“I can no longer fulfill my key responsibilities: I do not believe I can be an effective ambassador for the journal, because I cannot in good conscience recommend that my colleagues submit their best work to the journal; I do not believe I can provide input into strategy or peer review, because the handling of our panel’s recommendations demonstrates that such input is not appropriately regarded; and I no longer believe that the college’s values of courage, respect and excellence are being promoted through its publication of journal content,” Dr. Tsai wrote.

He told Inside Higher Ed Thursday that “I do not think that readers will respect a journal if it is perceived to be a house organ.”

Dr. Bhui, whom Dr. Tsai said had been editor in chief for the past decade, is no longer in that position. He didn’t return Inside Higher Ed’s requests for comment Friday.

The Royal College didn’t provide an interview Friday. It provided Inside Higher Ed the statement it wrote in response to the BMJ and Newsnight coverage.

In the statement, the college notes that BJPsych published the Coleman article, “Abortion and mental health: quantitative synthesis and analysis of research published 1995–2009,” in 2011. The college said there were complaints then, but the then BJPsych editor investigated between 2011 and 2012 and decided against retraction.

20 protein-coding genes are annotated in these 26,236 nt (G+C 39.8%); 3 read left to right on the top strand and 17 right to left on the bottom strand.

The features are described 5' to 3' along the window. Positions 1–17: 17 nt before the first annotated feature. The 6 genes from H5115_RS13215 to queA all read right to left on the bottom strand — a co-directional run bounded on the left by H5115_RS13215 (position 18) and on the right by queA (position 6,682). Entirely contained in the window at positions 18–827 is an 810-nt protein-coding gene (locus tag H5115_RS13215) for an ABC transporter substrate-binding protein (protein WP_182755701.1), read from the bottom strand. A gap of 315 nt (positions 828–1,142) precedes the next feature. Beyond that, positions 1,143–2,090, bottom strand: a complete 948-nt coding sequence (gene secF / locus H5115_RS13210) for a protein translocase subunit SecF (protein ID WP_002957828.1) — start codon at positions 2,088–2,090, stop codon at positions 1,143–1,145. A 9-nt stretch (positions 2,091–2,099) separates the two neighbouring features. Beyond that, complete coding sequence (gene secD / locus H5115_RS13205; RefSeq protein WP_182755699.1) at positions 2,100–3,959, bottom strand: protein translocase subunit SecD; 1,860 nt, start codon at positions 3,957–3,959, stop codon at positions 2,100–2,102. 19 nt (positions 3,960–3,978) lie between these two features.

“He did however decide that the letters critiquing the article could be published and posted online with the article,” the college said. “Last summer, over a decade later, we received the complaint from some of the original complainants, which was very similar in substance to the original complaints from back in 2011.”

“After careful consideration, given the distance in time since the original article was published, the widely available public debate on the paper, including the letters of complaint already available alongside the article online, and the fact that the article has already been subject to a full investigation, it has been decided to reject the request for the article to be retracted,” the college said. The statement doesn’t make clear who actually made the decision not to retract.

“We now regard this matter as closed,” the statement said.

Dr. Tsai, who is also a psychiatrist at Massachusetts General Hospital, declined to release the panel’s report suggesting retraction or say who else was on it. He said his colleagues are worried Coleman will sue them.

“We just have very scared colleagues,” Dr. Tsai said.

He said the June 2022 retraction request that spurred the panel inquiry was in response to a BJPsych editorial the previous month that announced the new Royal College of Psychiatrists journals’ Research Integrity Group. Biggs said that was true.

“My only interest is ensuring the proper scientific record and research integrity and high-quality science,” Biggs said, “so I think that’s the only goal here, is to ensure that we have good evidence out there.”

“The motivation was really this creation of this research integrity group, and it’s not an attack on a person,” she said.

“The issue is not the findings,” she said. “The issue is the work.”